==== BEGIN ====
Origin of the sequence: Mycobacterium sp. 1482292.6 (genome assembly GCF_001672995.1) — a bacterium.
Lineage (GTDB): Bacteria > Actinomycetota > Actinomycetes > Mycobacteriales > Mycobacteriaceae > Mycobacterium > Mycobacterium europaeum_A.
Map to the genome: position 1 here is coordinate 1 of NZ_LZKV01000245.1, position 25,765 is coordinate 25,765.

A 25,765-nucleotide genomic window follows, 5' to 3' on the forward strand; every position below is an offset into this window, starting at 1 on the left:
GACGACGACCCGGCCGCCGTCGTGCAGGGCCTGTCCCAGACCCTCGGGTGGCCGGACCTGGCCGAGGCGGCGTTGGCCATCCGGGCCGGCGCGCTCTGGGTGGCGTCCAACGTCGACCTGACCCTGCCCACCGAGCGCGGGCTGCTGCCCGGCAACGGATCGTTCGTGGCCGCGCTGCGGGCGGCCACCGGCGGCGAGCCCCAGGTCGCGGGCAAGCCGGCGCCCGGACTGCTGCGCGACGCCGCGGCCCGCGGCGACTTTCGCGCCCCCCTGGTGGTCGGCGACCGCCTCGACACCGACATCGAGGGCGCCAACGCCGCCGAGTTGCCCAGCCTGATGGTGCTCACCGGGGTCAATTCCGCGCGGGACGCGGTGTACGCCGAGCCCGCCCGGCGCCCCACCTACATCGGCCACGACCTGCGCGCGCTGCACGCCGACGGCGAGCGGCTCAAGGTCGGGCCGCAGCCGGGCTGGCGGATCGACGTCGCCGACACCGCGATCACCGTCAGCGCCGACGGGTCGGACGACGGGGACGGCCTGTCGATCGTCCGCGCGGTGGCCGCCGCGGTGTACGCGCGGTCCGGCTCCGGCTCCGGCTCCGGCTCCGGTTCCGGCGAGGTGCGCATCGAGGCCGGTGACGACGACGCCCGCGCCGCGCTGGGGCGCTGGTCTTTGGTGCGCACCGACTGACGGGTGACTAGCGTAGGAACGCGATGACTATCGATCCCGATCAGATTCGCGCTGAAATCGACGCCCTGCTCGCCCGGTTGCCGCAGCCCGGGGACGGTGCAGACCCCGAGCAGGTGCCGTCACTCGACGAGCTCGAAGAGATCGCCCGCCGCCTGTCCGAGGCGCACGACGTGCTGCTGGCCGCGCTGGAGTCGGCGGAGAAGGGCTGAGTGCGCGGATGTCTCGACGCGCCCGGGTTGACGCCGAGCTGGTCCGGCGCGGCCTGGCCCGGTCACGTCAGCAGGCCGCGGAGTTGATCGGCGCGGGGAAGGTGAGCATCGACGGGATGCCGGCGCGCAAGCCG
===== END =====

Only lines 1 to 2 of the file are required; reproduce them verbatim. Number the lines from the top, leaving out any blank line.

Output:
Origin of the sequence: Mycobacterium sp. 1482292.6 (genome assembly GCF_001672995.1) — a bacterium.
Lineage (GTDB): Bacteria > Actinomycetota > Actinomycetes > Mycobacteriales > Mycobacteriaceae > Mycobacterium > Mycobacterium europaeum_A.